Should I Become an Optician?
An optician is an eye care professional who dispenses prescription glasses or contact lenses to improve patients' vision. While optometrists or ophthalmologists are the medical doctors who perform medical tests and write prescriptions, an optician makes eyeglass adjustments, educates patients about eyewear and takes measurements of patients' eyes to fit the lenses. Those who work in chain stores or other large retail establishments may need to work weekends and evenings.
|Degree Level||High school diploma minimum; postsecondary certificate and associate's degree programs available|
|Degree Field||Opticianry; Vision Care Technology; Vision Science|
|Training||On-the-job training and apprenticeships available|
|Licensure and Certification||Licensure required in most states; voluntary certification available|
|Key Skills||Communication, manual dexterity, customer service, decision-making and business skills|
|Salary||$34,840 per year (2015 median salary for all opticians)|
Sources: U.S. Bureau of Labor Statistics, Curriculum Information from Optician Programs
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Steps to Become an Optician
Let's find out what steps you'll need to take to become an optician:
Step 1: Earn a Certificate or Associate's Degree
While some optometry offices may hire opticians with a high school diploma and provide on-the-job training, formal postsecondary education may be necessary for licensure in some states. Both associate's degree and certificate programs combine classes, laboratory work and practical training. Examples of classes include optics principles, ocular anatomy, lab procedures, contact lenses, ophthalmic dispensing and ophthalmic materials.
- Develop practical skills through clinical experiences. At the associate's degree level, and in some yearlong certificate programs, participating in clinical experiences under the supervision of a seasoned optician offers the chance to gain practical skills in a school's on-site dispensary.
- Develop communication and customer service skills. Opticians must explain instructions and eyewear options to patients, so the ability to communicate clearly is important.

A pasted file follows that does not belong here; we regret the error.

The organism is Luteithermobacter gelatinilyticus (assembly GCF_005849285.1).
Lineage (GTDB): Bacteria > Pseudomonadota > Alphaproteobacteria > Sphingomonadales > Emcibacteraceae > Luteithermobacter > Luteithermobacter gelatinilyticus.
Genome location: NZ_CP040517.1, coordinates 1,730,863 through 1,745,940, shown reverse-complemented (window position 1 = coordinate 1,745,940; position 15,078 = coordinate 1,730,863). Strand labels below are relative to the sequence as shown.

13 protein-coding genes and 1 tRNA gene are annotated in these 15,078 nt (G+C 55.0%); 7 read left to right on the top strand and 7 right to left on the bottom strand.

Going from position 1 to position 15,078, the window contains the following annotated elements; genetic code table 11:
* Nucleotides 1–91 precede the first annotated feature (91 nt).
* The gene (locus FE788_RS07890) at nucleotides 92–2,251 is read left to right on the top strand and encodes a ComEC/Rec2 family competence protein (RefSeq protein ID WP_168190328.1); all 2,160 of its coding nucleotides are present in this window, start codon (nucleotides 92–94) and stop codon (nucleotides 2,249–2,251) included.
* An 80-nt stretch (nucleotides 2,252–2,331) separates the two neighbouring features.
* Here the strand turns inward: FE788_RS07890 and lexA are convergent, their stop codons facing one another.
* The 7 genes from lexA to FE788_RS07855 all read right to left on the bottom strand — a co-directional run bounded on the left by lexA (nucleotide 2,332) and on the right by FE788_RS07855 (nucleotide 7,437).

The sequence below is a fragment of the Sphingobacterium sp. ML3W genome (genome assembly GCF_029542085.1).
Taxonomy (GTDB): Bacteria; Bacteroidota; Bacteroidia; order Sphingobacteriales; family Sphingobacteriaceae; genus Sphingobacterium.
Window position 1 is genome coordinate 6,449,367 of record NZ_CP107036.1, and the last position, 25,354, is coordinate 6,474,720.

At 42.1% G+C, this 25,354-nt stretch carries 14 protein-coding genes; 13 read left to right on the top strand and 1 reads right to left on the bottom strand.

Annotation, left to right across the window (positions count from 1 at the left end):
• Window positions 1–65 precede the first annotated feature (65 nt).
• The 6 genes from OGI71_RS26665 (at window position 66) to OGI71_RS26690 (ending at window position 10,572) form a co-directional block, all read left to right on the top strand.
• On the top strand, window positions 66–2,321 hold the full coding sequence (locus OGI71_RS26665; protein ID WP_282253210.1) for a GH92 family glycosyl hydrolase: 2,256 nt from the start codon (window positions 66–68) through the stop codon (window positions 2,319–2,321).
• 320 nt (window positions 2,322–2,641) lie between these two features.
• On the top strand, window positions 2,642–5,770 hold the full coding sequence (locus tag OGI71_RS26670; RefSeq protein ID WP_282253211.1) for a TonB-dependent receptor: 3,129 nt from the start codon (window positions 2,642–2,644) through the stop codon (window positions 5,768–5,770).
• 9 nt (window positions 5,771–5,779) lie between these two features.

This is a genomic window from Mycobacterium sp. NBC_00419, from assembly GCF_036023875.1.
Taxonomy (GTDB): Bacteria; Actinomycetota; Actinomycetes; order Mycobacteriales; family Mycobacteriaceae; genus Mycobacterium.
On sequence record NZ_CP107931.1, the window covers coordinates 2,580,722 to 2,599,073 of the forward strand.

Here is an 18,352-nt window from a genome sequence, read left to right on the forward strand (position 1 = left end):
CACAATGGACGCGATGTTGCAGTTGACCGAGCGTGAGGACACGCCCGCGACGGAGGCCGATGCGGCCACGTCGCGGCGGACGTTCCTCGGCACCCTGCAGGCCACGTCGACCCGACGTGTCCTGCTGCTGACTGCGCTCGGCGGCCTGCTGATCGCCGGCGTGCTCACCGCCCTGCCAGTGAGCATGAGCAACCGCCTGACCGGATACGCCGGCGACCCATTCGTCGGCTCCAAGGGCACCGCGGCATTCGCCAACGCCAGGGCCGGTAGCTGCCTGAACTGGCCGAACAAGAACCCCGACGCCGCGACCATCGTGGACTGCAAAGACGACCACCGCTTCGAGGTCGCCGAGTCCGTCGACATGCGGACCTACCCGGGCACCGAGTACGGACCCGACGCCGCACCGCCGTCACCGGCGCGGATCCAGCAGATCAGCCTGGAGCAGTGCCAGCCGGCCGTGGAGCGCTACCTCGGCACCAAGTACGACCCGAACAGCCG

Step 2: Complete an Apprenticeship
Participating in an apprenticeship may be an option for prospective opticians in some states. Apprenticeships typically last for two years. In some states, such as Massachusetts for example, an apprentice must complete a minimum of 6,000 hours of work within a 3-year period.
Step 3: Attain State Licensure
Nearly half of all U.S. states require licensure for opticians. The opticianry licensing board in each respective state sets the requirements for licensure. Almost all licensing boards use the American Board of Opticianry (ABO) and National Contact Lens Examiners (NCLE) certification exams as part of the licensure process, sometimes along with a state practical exam.
To be eligible for the licensing exam, prospective opticians usually must graduate form an approved training program or complete an apprenticeship. Licensed opticians may be required to complete a set of continuing education hours per year or every two years to remain licensed.
Step 4: Earn Certifications
Although certification is voluntary, going through the licensure process can serve the dual purpose of becoming both licensed and certified. This is possible since most states use the ABO and NCLE certification exam as a means to become licensed. Even in states that don't require licensure, opticians may consider earning the basic and advanced certifications offered through the ABO for glasses and NCLE for contact lenses.
To sit for the basic exam, applicants typically need to be 18 or older. The advanced certification requires individuals to hold several years of experience and have advanced education.
- Accrue education or experience. Although only a high school diploma or GED is required for certain certifications, the ABO and NCLE indicates that candidates with 2-3 years of experience or formal education generally fare better on the certification exam.
To become an optician, you'll need some training or education and must meet any state licensing requirements.